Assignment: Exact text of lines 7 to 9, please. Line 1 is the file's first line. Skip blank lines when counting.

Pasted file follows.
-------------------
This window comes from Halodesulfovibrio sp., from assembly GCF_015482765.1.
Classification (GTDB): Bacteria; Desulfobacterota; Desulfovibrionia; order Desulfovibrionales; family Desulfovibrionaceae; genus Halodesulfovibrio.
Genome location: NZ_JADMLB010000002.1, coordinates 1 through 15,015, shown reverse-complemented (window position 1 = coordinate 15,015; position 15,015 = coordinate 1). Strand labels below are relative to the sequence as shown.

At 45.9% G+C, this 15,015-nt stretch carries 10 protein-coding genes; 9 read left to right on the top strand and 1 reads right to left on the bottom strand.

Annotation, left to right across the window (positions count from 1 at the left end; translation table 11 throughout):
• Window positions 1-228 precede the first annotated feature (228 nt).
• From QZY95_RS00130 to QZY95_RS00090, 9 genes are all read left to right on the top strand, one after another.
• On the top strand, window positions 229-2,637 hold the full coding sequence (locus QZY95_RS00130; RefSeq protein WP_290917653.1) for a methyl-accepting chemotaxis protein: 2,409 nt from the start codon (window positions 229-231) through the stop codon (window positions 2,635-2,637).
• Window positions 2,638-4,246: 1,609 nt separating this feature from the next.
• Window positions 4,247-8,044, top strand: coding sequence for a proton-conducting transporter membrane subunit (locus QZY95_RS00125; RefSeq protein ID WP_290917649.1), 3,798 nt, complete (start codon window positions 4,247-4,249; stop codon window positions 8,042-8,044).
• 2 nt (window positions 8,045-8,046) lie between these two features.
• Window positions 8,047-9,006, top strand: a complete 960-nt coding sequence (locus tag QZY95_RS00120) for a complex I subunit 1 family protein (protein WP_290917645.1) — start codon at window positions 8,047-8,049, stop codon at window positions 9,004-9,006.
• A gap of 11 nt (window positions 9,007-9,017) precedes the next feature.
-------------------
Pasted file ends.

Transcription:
• From QZY95_RS00130 to QZY95_RS00090, 9 genes are all read left to right on the top strand, one after another.
• On the top strand, window positions 229-2,637 hold the full coding sequence (locus QZY95_RS00130; RefSeq protein WP_290917653.1) for a methyl-accepting chemotaxis protein: 2,409 nt from the start codon (window positions 229-231) through the stop codon (window positions 2,635-2,637).
• Window positions 2,638-4,246: 1,609 nt separating this feature from the next.